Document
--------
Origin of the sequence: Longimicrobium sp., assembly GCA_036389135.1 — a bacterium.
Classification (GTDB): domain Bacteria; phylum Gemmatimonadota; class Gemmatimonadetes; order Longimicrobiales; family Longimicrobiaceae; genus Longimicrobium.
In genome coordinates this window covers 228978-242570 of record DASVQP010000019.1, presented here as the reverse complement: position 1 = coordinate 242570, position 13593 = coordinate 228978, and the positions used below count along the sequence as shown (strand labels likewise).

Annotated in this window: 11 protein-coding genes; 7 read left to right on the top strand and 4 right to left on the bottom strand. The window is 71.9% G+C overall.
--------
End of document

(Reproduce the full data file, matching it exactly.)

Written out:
Origin of the sequence: Longimicrobium sp., assembly GCA_036389135.1 — a bacterium.
Classification (GTDB): domain Bacteria; phylum Gemmatimonadota; class Gemmatimonadetes; order Longimicrobiales; family Longimicrobiaceae; genus Longimicrobium.
In genome coordinates this window covers 228978-242570 of record DASVQP010000019.1, presented here as the reverse complement: position 1 = coordinate 242570, position 13593 = coordinate 228978, and the positions used below count along the sequence as shown (strand labels likewise).

Annotated in this window: 11 protein-coding genes; 7 read left to right on the top strand and 4 right to left on the bottom strand. The window is 71.9% G+C overall.